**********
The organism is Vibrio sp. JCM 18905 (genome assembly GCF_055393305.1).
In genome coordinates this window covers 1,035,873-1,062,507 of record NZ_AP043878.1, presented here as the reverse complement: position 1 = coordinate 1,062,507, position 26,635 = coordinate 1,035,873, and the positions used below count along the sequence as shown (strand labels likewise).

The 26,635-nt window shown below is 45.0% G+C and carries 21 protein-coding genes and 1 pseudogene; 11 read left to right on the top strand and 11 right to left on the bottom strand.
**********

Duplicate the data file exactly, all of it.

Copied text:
The organism is Vibrio sp. JCM 18905 (genome assembly GCF_055393305.1).
In genome coordinates this window covers 1,035,873-1,062,507 of record NZ_AP043878.1, presented here as the reverse complement: position 1 = coordinate 1,062,507, position 26,635 = coordinate 1,035,873, and the positions used below count along the sequence as shown (strand labels likewise).

The 26,635-nt window shown below is 45.0% G+C and carries 21 protein-coding genes and 1 pseudogene; 11 read left to right on the top strand and 11 right to left on the bottom strand.